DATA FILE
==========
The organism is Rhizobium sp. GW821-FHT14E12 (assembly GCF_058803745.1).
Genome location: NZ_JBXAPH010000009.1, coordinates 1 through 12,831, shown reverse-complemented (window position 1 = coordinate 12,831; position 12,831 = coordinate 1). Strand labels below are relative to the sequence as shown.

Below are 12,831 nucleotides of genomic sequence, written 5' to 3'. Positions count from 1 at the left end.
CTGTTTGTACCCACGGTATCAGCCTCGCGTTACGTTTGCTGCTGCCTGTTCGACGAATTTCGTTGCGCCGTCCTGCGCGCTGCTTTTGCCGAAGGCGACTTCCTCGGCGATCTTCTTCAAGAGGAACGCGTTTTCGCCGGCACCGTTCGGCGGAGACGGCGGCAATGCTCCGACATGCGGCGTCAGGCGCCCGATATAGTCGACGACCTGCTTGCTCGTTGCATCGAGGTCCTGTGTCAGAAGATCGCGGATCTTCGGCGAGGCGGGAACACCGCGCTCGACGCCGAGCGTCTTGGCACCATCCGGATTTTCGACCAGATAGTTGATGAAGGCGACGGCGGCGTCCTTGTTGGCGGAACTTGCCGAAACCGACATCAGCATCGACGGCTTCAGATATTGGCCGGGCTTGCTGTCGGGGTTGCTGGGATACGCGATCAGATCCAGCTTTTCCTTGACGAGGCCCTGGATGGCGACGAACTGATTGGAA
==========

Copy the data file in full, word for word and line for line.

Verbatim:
The organism is Rhizobium sp. GW821-FHT14E12 (assembly GCF_058803745.1).
Genome location: NZ_JBXAPH010000009.1, coordinates 1 through 12,831, shown reverse-complemented (window position 1 = coordinate 12,831; position 12,831 = coordinate 1). Strand labels below are relative to the sequence as shown.

Below are 12,831 nucleotides of genomic sequence, written 5' to 3'. Positions count from 1 at the left end.
CTGTTTGTACCCACGGTATCAGCCTCGCGTTACGTTTGCTGCTGCCTGTTCGACGAATTTCGTTGCGCCGTCCTGCGCGCTGCTTTTGCCGAAGGCGACTTCCTCGGCGATCTTCTTCAAGAGGAACGCGTTTTCGCCGGCACCGTTCGGCGGAGACGGCGGCAATGCTCCGACATGCGGCGTCAGGCGCCCGATATAGTCGACGACCTGCTTGCTCGTTGCATCGAGGTCCTGTGTCAGAAGATCGCGGATCTTCGGCGAGGCGGGAACACCGCGCTCGACGCCGAGCGTCTTGGCACCATCCGGATTTTCGACCAGATAGTTGATGAAGGCGACGGCGGCGTCCTTGTTGGCGGAACTTGCCGAAACCGACATCAGCATCGACGGCTTCAGATATTGGCCGGGCTTGCTGTCGGGGTTGCTGGGATACGCGATCAGATCCAGCTTTTCCTTGACGAGGCCCTGGATGGCGACGAACTGATTGGAA